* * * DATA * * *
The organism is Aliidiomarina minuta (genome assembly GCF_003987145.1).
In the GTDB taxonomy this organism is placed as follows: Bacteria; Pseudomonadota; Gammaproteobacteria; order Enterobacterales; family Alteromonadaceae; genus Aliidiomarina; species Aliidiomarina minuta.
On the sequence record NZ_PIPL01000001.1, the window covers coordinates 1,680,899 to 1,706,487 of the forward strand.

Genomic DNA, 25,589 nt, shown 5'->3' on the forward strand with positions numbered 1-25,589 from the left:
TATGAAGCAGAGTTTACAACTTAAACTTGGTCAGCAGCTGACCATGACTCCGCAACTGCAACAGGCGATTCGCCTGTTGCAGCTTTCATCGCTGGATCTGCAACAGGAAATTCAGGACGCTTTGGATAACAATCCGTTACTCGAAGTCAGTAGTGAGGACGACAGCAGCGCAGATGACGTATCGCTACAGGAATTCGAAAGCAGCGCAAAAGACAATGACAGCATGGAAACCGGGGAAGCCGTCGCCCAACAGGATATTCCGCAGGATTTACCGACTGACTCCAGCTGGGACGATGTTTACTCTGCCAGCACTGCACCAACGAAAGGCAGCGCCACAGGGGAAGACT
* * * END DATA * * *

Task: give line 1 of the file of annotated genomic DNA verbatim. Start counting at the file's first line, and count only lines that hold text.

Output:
The organism is Aliidiomarina minuta (genome assembly GCF_003987145.1).